- Expression of opinion during decision making process
- Opportunity to gain expert recognition
Though the currencies listed above are not directly tied to money, they do require time which can be costly to an organization. Thus, as a manager you have to ensure what you are getting in exchange for giving. You also have to manage the fact that these opportunities are “in addition to” regular responsibilities and not “in place of”. One management technique used to ensure success is requiring priorities be completed before moving on to additional opportunities. (e.g. if milestones are hit on a current project, the team can attend a free webinar to learn about a new concept)
There are always gaps between business disciplines. Operations thinks legal is being too conservative. Legal thinks that sales and their renegade attitude will get the company in trouble and so forth. For technical employees, the typical gaps are:
- Organizational and Business Drivers
- Concept of Time
- Ability to manage workload
- Desire to engage in organizational issues
A few ways to manage employees around these gaps are to discuss them and get the employee to come to a conclusion that works. For example, most technical employees will feel that just about any task can be completed in a month. As a manager, if you identify a few facts such as the number of actual working days in a month, potential sources of delays, and other responsibilities the employee has, and then re-ask for the time estimate, you will get a more accurate answer. This approach works well for helping them to integrate into the overall business goals. “If I let you go to this class, how is that going to translate to us putting more customers in our restaurants for dinner?”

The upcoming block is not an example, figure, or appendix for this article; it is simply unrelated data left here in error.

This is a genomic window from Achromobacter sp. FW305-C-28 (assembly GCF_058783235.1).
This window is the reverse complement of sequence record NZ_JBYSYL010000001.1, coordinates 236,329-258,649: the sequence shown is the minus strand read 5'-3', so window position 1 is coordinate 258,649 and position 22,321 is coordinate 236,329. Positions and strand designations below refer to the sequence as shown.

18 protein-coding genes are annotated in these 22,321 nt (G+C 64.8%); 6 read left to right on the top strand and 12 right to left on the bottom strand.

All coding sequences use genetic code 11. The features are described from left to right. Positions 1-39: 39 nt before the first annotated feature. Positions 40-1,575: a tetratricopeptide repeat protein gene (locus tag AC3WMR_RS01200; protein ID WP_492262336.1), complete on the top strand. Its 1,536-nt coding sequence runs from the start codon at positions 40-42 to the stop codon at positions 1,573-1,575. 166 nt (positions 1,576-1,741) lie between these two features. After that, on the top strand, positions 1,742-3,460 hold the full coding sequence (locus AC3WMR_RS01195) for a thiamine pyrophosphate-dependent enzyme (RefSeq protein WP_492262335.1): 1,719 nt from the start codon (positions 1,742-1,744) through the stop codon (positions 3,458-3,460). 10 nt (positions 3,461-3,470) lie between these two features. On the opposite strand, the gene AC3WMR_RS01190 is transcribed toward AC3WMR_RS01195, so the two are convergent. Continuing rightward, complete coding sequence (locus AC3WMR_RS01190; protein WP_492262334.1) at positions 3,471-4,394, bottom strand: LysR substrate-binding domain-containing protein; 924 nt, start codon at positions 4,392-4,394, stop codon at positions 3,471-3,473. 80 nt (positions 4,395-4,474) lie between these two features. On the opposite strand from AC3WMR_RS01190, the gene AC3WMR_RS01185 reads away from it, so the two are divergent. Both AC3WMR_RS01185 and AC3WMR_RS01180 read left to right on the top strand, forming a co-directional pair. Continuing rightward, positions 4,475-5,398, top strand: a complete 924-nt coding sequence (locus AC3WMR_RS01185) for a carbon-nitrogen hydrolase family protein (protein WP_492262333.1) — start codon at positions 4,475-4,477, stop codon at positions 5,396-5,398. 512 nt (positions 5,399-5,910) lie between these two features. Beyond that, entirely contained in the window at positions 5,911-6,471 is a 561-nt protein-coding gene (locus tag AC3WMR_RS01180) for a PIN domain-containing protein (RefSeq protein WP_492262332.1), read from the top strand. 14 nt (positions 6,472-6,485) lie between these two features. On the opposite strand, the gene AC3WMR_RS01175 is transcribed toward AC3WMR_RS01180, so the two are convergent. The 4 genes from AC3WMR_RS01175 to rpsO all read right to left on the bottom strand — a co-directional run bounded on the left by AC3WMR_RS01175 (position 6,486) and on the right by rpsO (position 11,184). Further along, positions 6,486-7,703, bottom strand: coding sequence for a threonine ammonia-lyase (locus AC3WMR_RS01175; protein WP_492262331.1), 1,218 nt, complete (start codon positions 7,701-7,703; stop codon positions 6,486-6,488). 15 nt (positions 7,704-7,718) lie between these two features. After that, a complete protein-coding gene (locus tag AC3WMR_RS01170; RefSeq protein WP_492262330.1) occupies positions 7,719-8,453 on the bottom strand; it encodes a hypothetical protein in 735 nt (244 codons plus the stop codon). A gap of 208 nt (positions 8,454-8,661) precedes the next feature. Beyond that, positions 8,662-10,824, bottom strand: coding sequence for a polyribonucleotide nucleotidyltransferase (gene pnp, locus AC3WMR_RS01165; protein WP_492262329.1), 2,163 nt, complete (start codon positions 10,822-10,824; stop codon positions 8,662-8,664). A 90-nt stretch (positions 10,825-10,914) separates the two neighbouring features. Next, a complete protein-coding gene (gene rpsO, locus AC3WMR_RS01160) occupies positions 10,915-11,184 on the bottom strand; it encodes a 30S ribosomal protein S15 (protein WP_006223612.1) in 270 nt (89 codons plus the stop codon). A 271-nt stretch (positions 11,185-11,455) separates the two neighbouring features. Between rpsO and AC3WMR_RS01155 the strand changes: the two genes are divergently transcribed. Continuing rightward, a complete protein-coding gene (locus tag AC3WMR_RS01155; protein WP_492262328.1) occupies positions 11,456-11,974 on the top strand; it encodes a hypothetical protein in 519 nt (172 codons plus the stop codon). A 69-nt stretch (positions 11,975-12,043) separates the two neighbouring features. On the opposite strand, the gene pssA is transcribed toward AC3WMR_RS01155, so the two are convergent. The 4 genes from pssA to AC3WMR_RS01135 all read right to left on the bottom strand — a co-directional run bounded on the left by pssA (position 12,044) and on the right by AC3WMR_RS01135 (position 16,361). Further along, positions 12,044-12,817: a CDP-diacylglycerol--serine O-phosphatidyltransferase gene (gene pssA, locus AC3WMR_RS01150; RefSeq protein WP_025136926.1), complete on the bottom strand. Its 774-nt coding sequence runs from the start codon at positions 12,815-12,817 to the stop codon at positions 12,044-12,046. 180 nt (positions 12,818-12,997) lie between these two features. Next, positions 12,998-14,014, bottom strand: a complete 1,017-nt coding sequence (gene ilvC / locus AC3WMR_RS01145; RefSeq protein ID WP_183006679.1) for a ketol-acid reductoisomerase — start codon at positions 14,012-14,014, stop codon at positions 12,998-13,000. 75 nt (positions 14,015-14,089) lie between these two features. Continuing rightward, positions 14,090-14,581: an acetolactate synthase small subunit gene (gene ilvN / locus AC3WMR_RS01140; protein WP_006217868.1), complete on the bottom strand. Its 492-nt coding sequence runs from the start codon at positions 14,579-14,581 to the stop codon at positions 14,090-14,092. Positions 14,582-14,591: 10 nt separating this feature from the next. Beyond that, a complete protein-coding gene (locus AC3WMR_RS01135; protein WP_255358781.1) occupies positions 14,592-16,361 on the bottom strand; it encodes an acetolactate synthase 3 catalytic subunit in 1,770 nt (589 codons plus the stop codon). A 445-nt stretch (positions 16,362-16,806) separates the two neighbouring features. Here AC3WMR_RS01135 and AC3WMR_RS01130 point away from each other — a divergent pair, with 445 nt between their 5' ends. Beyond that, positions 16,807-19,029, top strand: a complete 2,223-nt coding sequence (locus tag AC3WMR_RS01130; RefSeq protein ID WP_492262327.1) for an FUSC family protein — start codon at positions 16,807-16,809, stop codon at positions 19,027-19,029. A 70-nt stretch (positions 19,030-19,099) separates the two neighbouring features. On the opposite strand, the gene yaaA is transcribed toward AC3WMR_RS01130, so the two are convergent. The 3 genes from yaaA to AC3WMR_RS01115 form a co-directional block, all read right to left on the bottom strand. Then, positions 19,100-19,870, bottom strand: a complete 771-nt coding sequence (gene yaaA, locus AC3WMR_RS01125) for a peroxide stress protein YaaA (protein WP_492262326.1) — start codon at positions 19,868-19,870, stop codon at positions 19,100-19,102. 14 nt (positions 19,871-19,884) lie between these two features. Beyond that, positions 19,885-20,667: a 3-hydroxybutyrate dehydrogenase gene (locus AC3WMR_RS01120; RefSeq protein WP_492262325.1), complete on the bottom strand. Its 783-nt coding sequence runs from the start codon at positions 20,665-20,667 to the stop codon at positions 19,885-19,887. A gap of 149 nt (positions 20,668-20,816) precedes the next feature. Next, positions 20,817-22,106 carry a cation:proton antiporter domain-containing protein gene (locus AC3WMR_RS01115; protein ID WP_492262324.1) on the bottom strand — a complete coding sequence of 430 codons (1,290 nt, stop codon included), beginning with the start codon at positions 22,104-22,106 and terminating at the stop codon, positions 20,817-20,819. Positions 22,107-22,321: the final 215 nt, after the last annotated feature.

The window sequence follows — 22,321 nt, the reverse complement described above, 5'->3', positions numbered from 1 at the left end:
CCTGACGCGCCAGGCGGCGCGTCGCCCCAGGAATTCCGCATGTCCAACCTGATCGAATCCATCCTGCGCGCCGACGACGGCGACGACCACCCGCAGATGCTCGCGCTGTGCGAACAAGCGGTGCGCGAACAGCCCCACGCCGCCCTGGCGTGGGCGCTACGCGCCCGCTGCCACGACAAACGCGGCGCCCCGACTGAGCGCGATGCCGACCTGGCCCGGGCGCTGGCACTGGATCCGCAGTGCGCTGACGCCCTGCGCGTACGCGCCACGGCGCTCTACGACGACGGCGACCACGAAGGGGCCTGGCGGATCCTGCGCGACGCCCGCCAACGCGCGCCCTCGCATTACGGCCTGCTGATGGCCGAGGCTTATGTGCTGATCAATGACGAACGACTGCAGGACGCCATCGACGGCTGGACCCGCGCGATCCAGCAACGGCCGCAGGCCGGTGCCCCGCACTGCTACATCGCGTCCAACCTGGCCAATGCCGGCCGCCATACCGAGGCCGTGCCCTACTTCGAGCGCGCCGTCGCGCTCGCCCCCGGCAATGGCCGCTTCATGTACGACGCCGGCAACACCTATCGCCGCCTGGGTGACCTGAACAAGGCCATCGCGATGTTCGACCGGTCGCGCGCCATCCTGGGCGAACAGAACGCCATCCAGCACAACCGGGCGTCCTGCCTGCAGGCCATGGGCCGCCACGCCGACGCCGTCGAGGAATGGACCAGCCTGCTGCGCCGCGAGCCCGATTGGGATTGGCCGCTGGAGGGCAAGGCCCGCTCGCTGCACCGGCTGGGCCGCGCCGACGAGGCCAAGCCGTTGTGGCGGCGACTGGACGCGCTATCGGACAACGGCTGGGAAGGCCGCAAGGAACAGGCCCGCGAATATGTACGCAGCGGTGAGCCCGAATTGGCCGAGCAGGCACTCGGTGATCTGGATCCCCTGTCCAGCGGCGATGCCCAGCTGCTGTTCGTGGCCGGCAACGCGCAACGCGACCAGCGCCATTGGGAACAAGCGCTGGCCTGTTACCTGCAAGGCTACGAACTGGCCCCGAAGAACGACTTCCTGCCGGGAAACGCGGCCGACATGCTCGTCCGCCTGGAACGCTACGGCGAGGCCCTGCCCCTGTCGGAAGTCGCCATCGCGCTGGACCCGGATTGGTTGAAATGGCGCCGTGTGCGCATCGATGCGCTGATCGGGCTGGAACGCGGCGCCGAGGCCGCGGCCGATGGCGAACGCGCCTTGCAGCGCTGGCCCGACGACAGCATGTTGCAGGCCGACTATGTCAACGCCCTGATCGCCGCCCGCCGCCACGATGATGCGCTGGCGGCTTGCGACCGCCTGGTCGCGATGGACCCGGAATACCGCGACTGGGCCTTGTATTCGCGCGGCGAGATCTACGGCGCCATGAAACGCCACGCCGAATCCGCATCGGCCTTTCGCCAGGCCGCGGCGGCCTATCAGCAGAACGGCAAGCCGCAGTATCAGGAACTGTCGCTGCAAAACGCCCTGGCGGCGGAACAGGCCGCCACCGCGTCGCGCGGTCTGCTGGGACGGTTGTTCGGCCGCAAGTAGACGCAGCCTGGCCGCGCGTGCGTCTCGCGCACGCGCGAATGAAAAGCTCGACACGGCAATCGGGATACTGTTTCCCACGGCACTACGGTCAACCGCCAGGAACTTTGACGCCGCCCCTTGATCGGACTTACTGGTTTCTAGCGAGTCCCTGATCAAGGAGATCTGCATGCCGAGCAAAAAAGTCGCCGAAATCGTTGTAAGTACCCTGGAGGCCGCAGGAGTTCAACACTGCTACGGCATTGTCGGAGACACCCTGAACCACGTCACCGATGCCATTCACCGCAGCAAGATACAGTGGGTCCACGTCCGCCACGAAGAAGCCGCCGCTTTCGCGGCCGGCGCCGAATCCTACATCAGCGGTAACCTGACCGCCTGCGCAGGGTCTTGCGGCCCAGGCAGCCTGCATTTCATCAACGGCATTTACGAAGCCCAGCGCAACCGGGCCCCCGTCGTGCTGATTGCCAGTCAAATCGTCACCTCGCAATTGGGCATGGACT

Advice To Managers
As a manager you need to assess any employee before you pour time into them. The same applies for technical employees. Â If you feel you can improve the performance of an employee within the context of an organization by breaking through to them as a manager, consider putting together a plan for them. This plan should:
- Identify weaknesses.
- Separate weaknesses that are inherent to a technical employee.
- Identify gaps in the organization that need to be shored up with the employee.
- Clearly plan out which currencies you as a manager intend to use in your plan.
I have found technical employees to be some of the most loyal and hardest working in an organization. The managers who “crack the code” for more effectively managing them create a win-win situation for both the employee and the organization.
Derick Schaefer is a guest author for The Private Business Owner. Mr. Schaefer is the founder and managing director of Orangecast Social Media based in Dallas, TX. Prior to founding Orangecast, Mr. Schaefer served in a variety of leadership roles at The Microsoft Corporation during a decade long stint with the company. To follow more of Derick’s writing, you can find him on How-To-Blog.TV where he is an author and social media personality on the site.